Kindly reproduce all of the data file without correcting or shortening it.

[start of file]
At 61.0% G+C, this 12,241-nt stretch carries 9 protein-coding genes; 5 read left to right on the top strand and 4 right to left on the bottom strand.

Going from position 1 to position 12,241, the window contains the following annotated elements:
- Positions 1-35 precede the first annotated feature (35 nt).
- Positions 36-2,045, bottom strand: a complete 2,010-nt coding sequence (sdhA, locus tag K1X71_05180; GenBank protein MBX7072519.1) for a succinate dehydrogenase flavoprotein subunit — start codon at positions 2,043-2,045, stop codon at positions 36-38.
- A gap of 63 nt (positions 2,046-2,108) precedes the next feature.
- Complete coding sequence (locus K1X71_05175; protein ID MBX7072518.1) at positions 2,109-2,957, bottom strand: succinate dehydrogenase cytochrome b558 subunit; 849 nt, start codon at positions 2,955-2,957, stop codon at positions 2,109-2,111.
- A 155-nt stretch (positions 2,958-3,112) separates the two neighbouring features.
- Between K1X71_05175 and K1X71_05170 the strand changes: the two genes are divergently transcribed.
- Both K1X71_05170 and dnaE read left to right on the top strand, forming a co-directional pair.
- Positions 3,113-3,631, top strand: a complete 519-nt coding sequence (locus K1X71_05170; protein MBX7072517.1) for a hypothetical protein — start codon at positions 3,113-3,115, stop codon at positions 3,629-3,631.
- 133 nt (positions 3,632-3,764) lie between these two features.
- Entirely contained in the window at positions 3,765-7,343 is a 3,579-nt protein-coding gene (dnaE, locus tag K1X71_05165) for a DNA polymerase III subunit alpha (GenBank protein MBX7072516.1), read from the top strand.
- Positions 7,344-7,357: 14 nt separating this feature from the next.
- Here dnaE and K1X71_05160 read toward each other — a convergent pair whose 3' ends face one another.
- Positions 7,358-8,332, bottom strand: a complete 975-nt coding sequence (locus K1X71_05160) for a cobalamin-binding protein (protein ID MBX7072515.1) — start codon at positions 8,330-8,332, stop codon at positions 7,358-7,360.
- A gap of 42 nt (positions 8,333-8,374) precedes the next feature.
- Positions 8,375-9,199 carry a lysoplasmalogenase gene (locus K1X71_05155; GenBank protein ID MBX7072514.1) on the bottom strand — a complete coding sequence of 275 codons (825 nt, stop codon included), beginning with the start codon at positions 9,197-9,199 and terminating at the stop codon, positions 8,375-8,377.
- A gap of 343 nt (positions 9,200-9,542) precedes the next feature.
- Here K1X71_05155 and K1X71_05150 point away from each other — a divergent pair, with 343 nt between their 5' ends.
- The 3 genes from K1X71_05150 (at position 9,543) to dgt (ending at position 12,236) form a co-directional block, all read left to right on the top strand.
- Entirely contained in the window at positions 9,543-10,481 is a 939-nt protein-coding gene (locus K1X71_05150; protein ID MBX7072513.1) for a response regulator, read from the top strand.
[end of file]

At 61.0% G+C, this 12,241-nt stretch carries 9 protein-coding genes; 5 read left to right on the top strand and 4 right to left on the bottom strand.

Going from position 1 to position 12,241, the window contains the following annotated elements:
- Positions 1-35 precede the first annotated feature (35 nt).
- Positions 36-2,045, bottom strand: a complete 2,010-nt coding sequence (sdhA, locus tag K1X71_05180; GenBank protein MBX7072519.1) for a succinate dehydrogenase flavoprotein subunit — start codon at positions 2,043-2,045, stop codon at positions 36-38.
- A gap of 63 nt (positions 2,046-2,108) precedes the next feature.
- Complete coding sequence (locus K1X71_05175; protein ID MBX7072518.1) at positions 2,109-2,957, bottom strand: succinate dehydrogenase cytochrome b558 subunit; 849 nt, start codon at positions 2,955-2,957, stop codon at positions 2,109-2,111.
- A 155-nt stretch (positions 2,958-3,112) separates the two neighbouring features.
- Between K1X71_05175 and K1X71_05170 the strand changes: the two genes are divergently transcribed.
- Both K1X71_05170 and dnaE read left to right on the top strand, forming a co-directional pair.
- Positions 3,113-3,631, top strand: a complete 519-nt coding sequence (locus K1X71_05170; protein MBX7072517.1) for a hypothetical protein — start codon at positions 3,113-3,115, stop codon at positions 3,629-3,631.
- 133 nt (positions 3,632-3,764) lie between these two features.
- Entirely contained in the window at positions 3,765-7,343 is a 3,579-nt protein-coding gene (dnaE, locus tag K1X71_05165) for a DNA polymerase III subunit alpha (GenBank protein MBX7072516.1), read from the top strand.
- Positions 7,344-7,357: 14 nt separating this feature from the next.
- Here dnaE and K1X71_05160 read toward each other — a convergent pair whose 3' ends face one another.
- Positions 7,358-8,332, bottom strand: a complete 975-nt coding sequence (locus K1X71_05160) for a cobalamin-binding protein (protein ID MBX7072515.1) — start codon at positions 8,330-8,332, stop codon at positions 7,358-7,360.
- A gap of 42 nt (positions 8,333-8,374) precedes the next feature.
- Positions 8,375-9,199 carry a lysoplasmalogenase gene (locus K1X71_05155; GenBank protein ID MBX7072514.1) on the bottom strand — a complete coding sequence of 275 codons (825 nt, stop codon included), beginning with the start codon at positions 9,197-9,199 and terminating at the stop codon, positions 8,375-8,377.
- A gap of 343 nt (positions 9,200-9,542) precedes the next feature.
- Here K1X71_05155 and K1X71_05150 point away from each other — a divergent pair, with 343 nt between their 5' ends.
- The 3 genes from K1X71_05150 (at position 9,543) to dgt (ending at position 12,236) form a co-directional block, all read left to right on the top strand.
- Entirely contained in the window at positions 9,543-10,481 is a 939-nt protein-coding gene (locus K1X71_05150; protein ID MBX7072513.1) for a response regulator, read from the top strand.